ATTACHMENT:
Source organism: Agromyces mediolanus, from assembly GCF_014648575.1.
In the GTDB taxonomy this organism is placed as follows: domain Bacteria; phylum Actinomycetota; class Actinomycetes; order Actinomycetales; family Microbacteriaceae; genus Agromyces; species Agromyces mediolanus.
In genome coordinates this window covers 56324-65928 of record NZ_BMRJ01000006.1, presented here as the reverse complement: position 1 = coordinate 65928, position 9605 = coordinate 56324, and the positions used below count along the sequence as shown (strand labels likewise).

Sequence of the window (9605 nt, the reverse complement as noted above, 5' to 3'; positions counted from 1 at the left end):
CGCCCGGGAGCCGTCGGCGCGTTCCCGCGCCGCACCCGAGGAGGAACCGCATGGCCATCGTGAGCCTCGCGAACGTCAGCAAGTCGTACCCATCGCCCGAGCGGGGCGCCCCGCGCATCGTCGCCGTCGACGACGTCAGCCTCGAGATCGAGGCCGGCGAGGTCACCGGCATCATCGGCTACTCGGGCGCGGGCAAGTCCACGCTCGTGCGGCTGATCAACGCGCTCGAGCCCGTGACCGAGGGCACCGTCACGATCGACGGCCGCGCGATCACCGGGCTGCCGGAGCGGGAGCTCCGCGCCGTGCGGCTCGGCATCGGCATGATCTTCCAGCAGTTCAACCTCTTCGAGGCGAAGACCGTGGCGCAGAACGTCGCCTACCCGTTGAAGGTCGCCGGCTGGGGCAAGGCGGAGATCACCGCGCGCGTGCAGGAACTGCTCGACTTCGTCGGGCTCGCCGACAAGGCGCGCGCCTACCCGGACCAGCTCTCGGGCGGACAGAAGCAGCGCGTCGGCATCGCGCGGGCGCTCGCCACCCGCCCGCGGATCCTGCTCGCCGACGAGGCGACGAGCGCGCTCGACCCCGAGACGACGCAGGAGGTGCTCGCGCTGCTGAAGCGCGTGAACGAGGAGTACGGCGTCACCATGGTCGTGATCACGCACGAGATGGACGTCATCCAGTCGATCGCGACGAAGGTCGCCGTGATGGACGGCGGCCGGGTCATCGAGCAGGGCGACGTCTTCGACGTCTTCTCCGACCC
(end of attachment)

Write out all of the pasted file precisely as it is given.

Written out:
Source organism: Agromyces mediolanus, from assembly GCF_014648575.1.
In the GTDB taxonomy this organism is placed as follows: domain Bacteria; phylum Actinomycetota; class Actinomycetes; order Actinomycetales; family Microbacteriaceae; genus Agromyces; species Agromyces mediolanus.
In genome coordinates this window covers 56324-65928 of record NZ_BMRJ01000006.1, presented here as the reverse complement: position 1 = coordinate 65928, position 9605 = coordinate 56324, and the positions used below count along the sequence as shown (strand labels likewise).

Sequence of the window (9605 nt, the reverse complement as noted above, 5' to 3'; positions counted from 1 at the left end):
CGCCCGGGAGCCGTCGGCGCGTTCCCGCGCCGCACCCGAGGAGGAACCGCATGGCCATCGTGAGCCTCGCGAACGTCAGCAAGTCGTACCCATCGCCCGAGCGGGGCGCCCCGCGCATCGTCGCCGTCGACGACGTCAGCCTCGAGATCGAGGCCGGCGAGGTCACCGGCATCATCGGCTACTCGGGCGCGGGCAAGTCCACGCTCGTGCGGCTGATCAACGCGCTCGAGCCCGTGACCGAGGGCACCGTCACGATCGACGGCCGCGCGATCACCGGGCTGCCGGAGCGGGAGCTCCGCGCCGTGCGGCTCGGCATCGGCATGATCTTCCAGCAGTTCAACCTCTTCGAGGCGAAGACCGTGGCGCAGAACGTCGCCTACCCGTTGAAGGTCGCCGGCTGGGGCAAGGCGGAGATCACCGCGCGCGTGCAGGAACTGCTCGACTTCGTCGGGCTCGCCGACAAGGCGCGCGCCTACCCGGACCAGCTCTCGGGCGGACAGAAGCAGCGCGTCGGCATCGCGCGGGCGCTCGCCACCCGCCCGCGGATCCTGCTCGCCGACGAGGCGACGAGCGCGCTCGACCCCGAGACGACGCAGGAGGTGCTCGCGCTGCTGAAGCGCGTGAACGAGGAGTACGGCGTCACCATGGTCGTGATCACGCACGAGATGGACGTCATCCAGTCGATCGCGACGAAGGTCGCCGTGATGGACGGCGGCCGGGTCATCGAGCAGGGCGACGTCTTCGACGTCTTCTCCGACCC